In late 2007, Choctaw Defense, a major defense contractor from McAlister, Oklahoma, was facing the potential cancellation of a significant contract to supply trailers to the United States Marine Corps. The supplied suspension on their trailer had cracked and failed early during durability testing. The strict timeline of the USMC required an urgent solution if Choctaw were to keep the contract.
The organization conducting the initial durability testing on Choctaw’s trailers had previously tested the Air Link® suspension for another Marine Corps program. Air Link had been specifically developed as a severe service vocational suspension, and the test facility felt that it offered the ideal solution. Following the advice of the test facility, Choctaw contacted Raydan Manufacturing (now Link Suspensions of Canada, LP) to determine what could be done to meet the stringent demands of the USMC.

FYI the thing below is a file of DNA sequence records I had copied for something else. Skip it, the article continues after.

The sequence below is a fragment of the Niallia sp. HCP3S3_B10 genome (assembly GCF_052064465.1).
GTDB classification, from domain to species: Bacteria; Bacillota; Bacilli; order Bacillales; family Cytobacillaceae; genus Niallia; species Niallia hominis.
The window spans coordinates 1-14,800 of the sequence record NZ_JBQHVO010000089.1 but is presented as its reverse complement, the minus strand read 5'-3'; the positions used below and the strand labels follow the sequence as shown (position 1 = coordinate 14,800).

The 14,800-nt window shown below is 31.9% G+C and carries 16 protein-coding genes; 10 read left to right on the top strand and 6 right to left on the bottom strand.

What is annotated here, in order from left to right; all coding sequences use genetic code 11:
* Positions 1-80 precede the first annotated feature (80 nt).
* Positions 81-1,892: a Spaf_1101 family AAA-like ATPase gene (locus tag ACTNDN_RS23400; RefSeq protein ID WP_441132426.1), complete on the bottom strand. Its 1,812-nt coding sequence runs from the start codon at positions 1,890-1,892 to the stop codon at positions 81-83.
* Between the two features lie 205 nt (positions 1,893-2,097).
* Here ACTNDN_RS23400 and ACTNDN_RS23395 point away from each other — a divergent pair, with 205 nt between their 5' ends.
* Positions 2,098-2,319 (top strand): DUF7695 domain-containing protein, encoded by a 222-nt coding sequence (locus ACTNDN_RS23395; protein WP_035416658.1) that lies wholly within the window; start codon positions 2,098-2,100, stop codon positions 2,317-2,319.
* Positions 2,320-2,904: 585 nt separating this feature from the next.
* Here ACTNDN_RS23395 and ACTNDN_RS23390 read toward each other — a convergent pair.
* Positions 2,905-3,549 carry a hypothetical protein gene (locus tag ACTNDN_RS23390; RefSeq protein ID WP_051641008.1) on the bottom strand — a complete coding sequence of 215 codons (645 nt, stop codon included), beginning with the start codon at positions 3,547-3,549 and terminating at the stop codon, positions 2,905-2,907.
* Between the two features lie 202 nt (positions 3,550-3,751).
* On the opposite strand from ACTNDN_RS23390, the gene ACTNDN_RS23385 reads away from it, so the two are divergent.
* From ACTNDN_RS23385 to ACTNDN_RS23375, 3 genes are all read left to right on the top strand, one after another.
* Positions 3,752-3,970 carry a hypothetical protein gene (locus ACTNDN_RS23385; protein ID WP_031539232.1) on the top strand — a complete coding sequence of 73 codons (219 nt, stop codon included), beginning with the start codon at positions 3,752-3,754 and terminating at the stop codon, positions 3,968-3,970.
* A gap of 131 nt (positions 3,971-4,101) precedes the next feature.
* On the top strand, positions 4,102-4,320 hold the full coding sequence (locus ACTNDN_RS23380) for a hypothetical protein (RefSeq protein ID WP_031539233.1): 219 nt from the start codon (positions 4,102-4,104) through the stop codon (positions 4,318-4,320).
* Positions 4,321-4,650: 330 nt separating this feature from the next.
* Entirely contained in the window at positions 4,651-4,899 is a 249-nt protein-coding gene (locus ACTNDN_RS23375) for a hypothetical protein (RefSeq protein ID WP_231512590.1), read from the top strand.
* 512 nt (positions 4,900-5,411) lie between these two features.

In just six weeks, Raydan designed a suspension and axle assembly to be used by Choctaw for testing. After initial evaluation, six prototype suspensions were built and delivered in timeframe that enabled testing to be completed according to the USMC parameters.
The Tactical Trailer Suspension, based on Air Link technology, was promising enough that Raydan was given the manufacturing contract. After some of the most extensive durability testing conducted on a trailer – in excess of 30,000 miles in the Nevada desert – Link Suspensions of Canada had proven that its TTS could meet the punishing requirements of the USMC, and match the mobility of the MTVR 6×6 truck with independent suspension. The trailer and TTS have shown to be the most durable trailer fielded by the USMC.
In February 2015, the first units went into service with Marines serving in South Korea. Over the next twelve to eighteen months Choctaw plans to deliver more than 1,600 trailers to the USMC, with several more thousand expected to be built in the years ahead.